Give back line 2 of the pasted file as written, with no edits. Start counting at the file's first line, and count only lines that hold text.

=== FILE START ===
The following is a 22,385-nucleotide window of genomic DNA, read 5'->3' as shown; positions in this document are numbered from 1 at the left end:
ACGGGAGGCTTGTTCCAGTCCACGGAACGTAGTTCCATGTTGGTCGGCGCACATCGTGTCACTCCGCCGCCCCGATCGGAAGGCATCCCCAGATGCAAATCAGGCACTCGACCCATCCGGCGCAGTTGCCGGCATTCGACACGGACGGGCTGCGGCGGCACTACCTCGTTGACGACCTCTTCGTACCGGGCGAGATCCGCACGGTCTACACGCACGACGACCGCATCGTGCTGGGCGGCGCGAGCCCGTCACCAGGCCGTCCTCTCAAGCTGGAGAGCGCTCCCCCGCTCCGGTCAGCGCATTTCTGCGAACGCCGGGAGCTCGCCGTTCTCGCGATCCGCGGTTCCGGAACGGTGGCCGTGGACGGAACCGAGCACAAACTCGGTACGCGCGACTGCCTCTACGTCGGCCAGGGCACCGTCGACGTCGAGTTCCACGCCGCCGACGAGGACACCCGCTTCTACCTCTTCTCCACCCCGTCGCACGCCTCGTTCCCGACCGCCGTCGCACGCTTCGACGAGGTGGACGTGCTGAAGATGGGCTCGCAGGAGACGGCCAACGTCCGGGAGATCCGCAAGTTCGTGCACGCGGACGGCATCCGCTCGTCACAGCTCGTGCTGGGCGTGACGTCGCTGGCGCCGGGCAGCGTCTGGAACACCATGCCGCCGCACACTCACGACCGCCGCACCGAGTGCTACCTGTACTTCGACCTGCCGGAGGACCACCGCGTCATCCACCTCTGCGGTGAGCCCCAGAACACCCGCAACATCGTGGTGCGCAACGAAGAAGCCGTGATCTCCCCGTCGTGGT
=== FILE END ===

ACGGGAGGCTTGTTCCAGTCCACGGAACGTAGTTCCATGTTGGTCGGCGCACATCGTGTCACTCCGCCGCCCCGATCGGAAGGCATCCCCAGATGCAAATCAGGCACTCGACCCATCCGGCGCAGTTGCCGGCATTCGACACGGACGGGCTGCGGCGGCACTACCTCGTTGACGACCTCTTCGTACCGGGCGAGATCCGCACGGTCTACACGCACGACGACCGCATCGTGCTGGGCGGCGCGAGCCCGTCACCAGGCCGTCCTCTCAAGCTGGAGAGCGCTCCCCCGCTCCGGTCAGCGCATTTCTGCGAACGCCGGGAGCTCGCCGTTCTCGCGATCCGCGGTTCCGGAACGGTGGCCGTGGACGGAACCGAGCACAAACTCGGTACGCGCGACTGCCTCTACGTCGGCCAGGGCACCGTCGACGTCGAGTTCCACGCCGCCGACGAGGACACCCGCTTCTACCTCTTCTCCACCCCGTCGCACGCCTCGTTCCCGACCGCCGTCGCACGCTTCGACGAGGTGGACGTGCTGAAGATGGGCTCGCAGGAGACGGCCAACGTCCGGGAGATCCGCAAGTTCGTGCACGCGGACGGCATCCGCTCGTCACAGCTCGTGCTGGGCGTGACGTCGCTGGCGCCGGGCAGCGTCTGGAACACCATGCCGCCGCACACTCACGACCGCCGCACCGAGTGCTACCTGTACTTCGACCTGCCGGAGGACCACCGCGTCATCCACCTCTGCGGTGAGCCCCAGAACACCCGCAACATCGTGGTGCGCAACGAAGAAGCCGTGATCTCCCCGTCGTGGT